That sort of touch is pure Riquelme : casual, perfect, with an almost sensual feel for the properties of a football. He is capable of dribbles and tricks as well, his ability to get himself out of tricky situations enabling him to maintain his teams possession of the ball, obviously an eternal priority :

His touch is so subtle and delicate that if you watch many clips of him in possession he barely touches the ball with his toes or with either instep or outstep, as most players do. His lack of pace is almost an advantage when it comes to controlling the ball - when faced with an approaching defender he knows he cannot knock the ball beyond them and then outsprint them to collect it. So he has to be clever and use trickery. He tends to drag and spin the ball beneath his studs, minutely inclining and angling his ankles to spin it in first one direction and then another. He is also extremely strong - he is 6ft - and can turn his back on a defender and hold the ball up seemingly indefinitely, losing little ground with twists and turns until he sees a runner he can pass to.

You would imagine that such a talent would be cherished by any footballing nation, but Riquelme is a controversial figure in Argentina. The Argentine style has always combined skillful individual dribbling with fast, short passing along the ground. The above goal against Serbia is perhaps the perfect example. Riquelme's critics contend that he slows the game down too much when in possession. He has been derogatorily called "the tollbooth" in reference to the appearance that everything stops when it comes to him. But this is to miss the point. Riquelme is always in control of that pace, skillful enough to slow things down when he needs to, but with the timing and technique to inject just the right amount of pace into the movement of the ball at the right moment. Jose Pekerman, coach of Argentina at the last World Cup and a big fan of Riquelme, has commented that in football, it is the ball that needs to move fast, not the player. He was the first National coach to give Riquelme a regular place in his starting line-up. Indeed, he built his team around the playmaker's talents, meaning that the likes of Veron and Ortega, still major figures in Domestic football, were dropped, and Aimar, Saviola, Tevez and Messi all rotated from the bench to supplementary positions in the teams offensive formation. He was rewarded by Riquelme by an utterly dominant performance against Brazil in a South American qualifier in Buenos Aires, topped off by this goal and the audacious volleyed pass with the sole of his boot that precedes it:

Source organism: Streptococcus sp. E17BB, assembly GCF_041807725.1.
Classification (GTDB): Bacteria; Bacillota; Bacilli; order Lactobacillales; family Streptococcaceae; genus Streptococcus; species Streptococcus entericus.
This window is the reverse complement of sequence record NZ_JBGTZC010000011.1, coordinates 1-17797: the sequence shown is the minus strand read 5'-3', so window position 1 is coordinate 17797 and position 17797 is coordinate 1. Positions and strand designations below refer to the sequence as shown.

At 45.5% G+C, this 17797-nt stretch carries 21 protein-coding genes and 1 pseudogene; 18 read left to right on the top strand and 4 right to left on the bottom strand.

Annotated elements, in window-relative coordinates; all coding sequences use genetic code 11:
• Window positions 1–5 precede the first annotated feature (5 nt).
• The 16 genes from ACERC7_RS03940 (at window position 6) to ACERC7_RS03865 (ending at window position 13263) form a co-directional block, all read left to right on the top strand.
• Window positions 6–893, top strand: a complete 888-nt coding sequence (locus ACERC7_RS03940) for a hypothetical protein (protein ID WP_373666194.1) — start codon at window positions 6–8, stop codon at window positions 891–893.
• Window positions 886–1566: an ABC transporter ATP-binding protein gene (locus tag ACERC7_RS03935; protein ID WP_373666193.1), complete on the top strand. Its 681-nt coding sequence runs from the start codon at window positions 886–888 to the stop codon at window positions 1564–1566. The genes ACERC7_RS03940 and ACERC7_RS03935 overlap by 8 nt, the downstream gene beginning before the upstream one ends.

Argentina qualified for the World Cup ahead of Brazil. After a strong win against a powerful Ivory coast and the destruction of Serbia, they were favourites in the early stages. Riquelme was controlling games in the manner expected of him, but he seemed to tire as the tournament progressed and was not quite so influential in the first knock-out match against Mexico, though Argentina edged it with Maxi Rodriguez's wonderful goal. Against Germany, in a tight midfield battle, Riquelme was again crucial. Argentina were leading and dominant, Riquelme spraying passes around and the Germans unable to hold onto the ball when they could get it off the opposition. But Pekerman surrendered to his defensive instincts and substituted his Number 10. Moments later the Germans equalised and they, not an Argentina without its conductor, were the dominant team throughout extra-time, only to win on penalties. Pekerman resigned, Riquelme only lasting a single game as Captain before retiring from International football altogether, claiming that the criticism he had attracted in Argentina during the World Cup had made his mother sick.